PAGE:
Alongside pre-orders for the Apple Watch and the Samsung Galaxy S6 and S6 edge phones, the Star Wars Digital HD collection went on sale today, marking the first time that the trilogies have been available in a purely digital format (bar illegally).

Digital HD is the format pioneered by 20th Century Fox and is adopted by several of the big name retailers, including iTunes, Amazon and Xbox, and it presents films in as high a 1080p quality as possible, with 5.1 surround sound, for a file size of around 5GB.

It is also now supported by so many digital lockers that you can build a decent-sized collection of Digital HD films. And this new Star Wars collection is ideal for those who want to take the movies on their travels, stored on their tablets, smartphones or laptops, without going through the laborious process of encoding digital versions of their own Blu-rays or DVDs.

However, we can't escape the feeling that releasing all six movies on yet another format has its issues too. So here are six reasons (one for every film in the collection) as to why we think you shouldn't bother buying them, even with new and unseen extras.

Video encoding technology has come on leaps and bounds in the last few years but regardless of how crisp the images look on a digital download version of a film, they will always be trumped by the Blu-ray version. That's because a Blu-ray has far greater storage space for video content: 25GB for a single-layer disc, 50GB for double-layer. A lot of that will be taken up by the audio encode, but the video will still be a mightily large file.

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As the digital version needs to either be downloaded or streamed, it needs considerably greater compression to fit the video into a manageable file size.

For example, the video file on the Star Wars: Episode V - Empire Strikes Back Blu-ray disc is a little under 40GB, while the Full HD Digital HD version is 5.29GB. And the latter includes the 5.1 Dolby surround track too.

The more compression there is on the video file, the more detail will be lost. So while the Digital HD versions look great, they don't look as great as the Blu-ray.

READ: Fox talks Digital HD: The UK invasion, Ultra-HD 4K, and why it could eventually replace Blu-ray

Yes, the Digital HD versions have the 5.1 Dolby Digital surround track found on the Blu-rays and DVDs, which will be fine for some, they don't include the greatly improved 6.1 DTS-HD mixes that come with the BD collection.

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That might not be important when you are out and about, but if you've spent a wedge on a home cinema setup, with a compatible AV receiver, you'll like your films to sound as good as they look. Only the Blu-ray offers the best option in that case.

READ: This is what it would look like if Star Wars and Final Fantasy collided

It must be said that the Digital HD Star Wars collection is very highly priced for back catalogue movies, even if this is their first appearance in a digital download format. £13.99 for the HD version of each film, £9.99 for the SD, is comparable to other brand new releases, including Interstellar and The Hobbit: The Battle for The Five Armies.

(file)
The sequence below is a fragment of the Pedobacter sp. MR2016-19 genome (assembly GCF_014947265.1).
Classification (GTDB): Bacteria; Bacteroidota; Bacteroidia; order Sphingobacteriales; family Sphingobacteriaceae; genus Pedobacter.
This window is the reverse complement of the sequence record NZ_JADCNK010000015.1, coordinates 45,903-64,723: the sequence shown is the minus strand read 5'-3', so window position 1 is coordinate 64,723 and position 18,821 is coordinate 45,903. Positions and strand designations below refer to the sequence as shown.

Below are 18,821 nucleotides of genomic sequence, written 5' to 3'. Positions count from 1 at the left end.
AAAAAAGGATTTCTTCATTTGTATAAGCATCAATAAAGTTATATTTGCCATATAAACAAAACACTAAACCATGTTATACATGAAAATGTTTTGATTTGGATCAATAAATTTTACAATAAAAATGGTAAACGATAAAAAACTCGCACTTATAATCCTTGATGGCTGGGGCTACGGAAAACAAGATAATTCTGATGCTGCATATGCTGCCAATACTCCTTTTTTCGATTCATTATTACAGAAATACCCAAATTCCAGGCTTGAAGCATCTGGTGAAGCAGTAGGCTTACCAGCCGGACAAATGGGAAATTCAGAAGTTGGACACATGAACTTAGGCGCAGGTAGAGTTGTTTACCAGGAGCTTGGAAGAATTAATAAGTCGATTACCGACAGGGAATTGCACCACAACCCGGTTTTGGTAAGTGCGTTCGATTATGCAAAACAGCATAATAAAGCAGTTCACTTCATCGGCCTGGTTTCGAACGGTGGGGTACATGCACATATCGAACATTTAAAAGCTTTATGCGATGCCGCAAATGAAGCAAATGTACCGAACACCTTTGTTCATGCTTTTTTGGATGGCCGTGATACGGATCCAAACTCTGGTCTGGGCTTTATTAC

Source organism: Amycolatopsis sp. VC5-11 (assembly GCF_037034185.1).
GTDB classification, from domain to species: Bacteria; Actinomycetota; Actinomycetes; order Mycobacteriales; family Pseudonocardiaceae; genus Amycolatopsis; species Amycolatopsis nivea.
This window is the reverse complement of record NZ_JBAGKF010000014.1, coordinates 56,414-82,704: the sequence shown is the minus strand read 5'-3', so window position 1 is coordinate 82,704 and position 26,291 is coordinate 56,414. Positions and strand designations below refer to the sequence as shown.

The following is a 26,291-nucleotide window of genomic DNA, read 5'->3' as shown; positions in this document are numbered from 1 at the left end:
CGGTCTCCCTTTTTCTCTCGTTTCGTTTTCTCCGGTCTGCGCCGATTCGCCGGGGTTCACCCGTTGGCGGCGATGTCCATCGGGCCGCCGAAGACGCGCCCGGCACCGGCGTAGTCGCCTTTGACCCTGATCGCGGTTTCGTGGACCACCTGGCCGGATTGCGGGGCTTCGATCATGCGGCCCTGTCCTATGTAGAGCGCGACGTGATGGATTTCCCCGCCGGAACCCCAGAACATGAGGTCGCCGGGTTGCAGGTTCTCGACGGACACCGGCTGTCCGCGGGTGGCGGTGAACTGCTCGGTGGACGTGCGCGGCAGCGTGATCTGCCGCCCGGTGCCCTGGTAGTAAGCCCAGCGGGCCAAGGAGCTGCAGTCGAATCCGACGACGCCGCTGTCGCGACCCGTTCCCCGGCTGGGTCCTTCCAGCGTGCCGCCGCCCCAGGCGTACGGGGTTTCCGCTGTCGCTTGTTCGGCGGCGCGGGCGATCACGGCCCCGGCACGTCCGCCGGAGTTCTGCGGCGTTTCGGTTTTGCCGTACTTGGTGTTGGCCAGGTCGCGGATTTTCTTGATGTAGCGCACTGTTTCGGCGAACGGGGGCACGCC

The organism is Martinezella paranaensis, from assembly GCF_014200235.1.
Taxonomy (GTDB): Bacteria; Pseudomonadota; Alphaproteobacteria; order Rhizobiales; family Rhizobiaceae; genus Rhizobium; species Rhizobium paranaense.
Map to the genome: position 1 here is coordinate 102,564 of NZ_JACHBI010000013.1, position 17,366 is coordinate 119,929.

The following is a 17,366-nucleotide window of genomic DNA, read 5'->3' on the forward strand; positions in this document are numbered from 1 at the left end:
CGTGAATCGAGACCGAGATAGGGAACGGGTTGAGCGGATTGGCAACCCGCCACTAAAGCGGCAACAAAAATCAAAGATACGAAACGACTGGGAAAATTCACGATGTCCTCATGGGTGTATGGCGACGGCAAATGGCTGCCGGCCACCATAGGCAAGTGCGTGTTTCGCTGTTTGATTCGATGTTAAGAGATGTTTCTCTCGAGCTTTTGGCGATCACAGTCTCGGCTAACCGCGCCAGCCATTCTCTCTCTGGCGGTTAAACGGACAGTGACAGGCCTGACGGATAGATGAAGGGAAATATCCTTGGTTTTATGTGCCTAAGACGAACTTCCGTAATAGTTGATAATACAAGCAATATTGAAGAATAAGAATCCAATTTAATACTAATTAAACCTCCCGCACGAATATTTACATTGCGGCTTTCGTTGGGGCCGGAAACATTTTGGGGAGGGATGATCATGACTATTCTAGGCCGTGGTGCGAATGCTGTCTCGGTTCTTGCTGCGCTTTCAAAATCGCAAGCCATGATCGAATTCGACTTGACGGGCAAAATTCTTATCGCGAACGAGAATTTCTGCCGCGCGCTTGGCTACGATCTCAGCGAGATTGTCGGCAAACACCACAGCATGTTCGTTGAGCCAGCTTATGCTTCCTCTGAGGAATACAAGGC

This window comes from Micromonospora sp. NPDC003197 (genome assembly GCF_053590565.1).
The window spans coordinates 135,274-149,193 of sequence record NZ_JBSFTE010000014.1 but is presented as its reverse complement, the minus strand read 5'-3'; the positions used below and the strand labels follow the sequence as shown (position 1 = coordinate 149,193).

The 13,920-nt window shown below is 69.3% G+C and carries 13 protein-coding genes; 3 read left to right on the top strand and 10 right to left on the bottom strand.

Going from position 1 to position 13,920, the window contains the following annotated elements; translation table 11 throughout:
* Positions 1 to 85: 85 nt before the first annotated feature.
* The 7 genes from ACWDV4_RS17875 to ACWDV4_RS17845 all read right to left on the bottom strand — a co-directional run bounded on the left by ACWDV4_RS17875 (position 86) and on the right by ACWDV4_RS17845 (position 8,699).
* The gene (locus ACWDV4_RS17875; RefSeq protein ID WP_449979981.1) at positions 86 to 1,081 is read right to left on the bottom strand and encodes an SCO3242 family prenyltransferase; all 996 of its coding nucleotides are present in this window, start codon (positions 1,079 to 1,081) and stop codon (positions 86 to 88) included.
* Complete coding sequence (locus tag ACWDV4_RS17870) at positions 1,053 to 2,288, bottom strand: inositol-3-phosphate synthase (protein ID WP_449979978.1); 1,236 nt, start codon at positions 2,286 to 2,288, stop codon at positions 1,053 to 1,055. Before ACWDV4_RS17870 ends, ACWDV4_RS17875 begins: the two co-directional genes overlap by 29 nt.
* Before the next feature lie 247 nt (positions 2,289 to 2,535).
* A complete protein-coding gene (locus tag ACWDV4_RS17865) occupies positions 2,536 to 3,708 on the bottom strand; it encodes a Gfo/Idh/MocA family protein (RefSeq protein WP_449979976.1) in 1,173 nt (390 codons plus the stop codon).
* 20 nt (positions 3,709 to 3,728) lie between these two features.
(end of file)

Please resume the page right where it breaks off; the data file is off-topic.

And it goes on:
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Older, back catalogue releases cost anywhere from £6.99 for the SD version, £7.99 for the HD. Yes, we know these are Star Wars films and yes they have only technically been released in this format for the first time, but charging that much seems steep, even with the stack of extras - including some unseen bonus features.

The whole HD collection is £69.99, which is a large outlay too.

Star Wars: The Complete Saga on Blu-ray is currently £20 less, at £49.99.

READ: 11 funny alternatives to the ‘Star Wars: The Force Awakens’ trailer

When the movies were released on DVD for the first time, they were encoded from all-new 4K Ultra-HD digital restorations - of the original trilogy at least - which means that 4K masters of all six films are out there. And like night follows day, Disney and Fox will be waiting until the format matures a little more before unleashing yet another collection of the trilogies - this time in Ultra-HD.

It might be worth waiting for those therefore, especially if you already own the Blu-ray box-set, as they will offer something considerably better than you have already. And they will probably be accompanied by even more unseen extras that were strangely never unearthed for any prior releases.

Although the timing of the Digital HD releases do make it possible for newcomers to catch up with the films on multiple devices prior to the release of Episode VII, they can only do so by buying the individual digital versions outright, rather than rent them.

Surely offering rentals of each would allow them (or others who wish to catch up) an opportunity to see them once each at a lower cost? You can rent just about every other film on any of the services currently offering the collection.

And finally, one of the things we think would have made the collection's steep price tag a little more worthwhile and attractive would have been an exclusive, extended trailer for the seventh movie, coming from Disney later this year.

Instead, it is heavily rumoured that the new trailer will accompany Avengers 2 on its release in the US on 1 May. That's hardly reward for the Star Wars fans willing to part with even more cash for the Star Wars trilogies in yet another new format.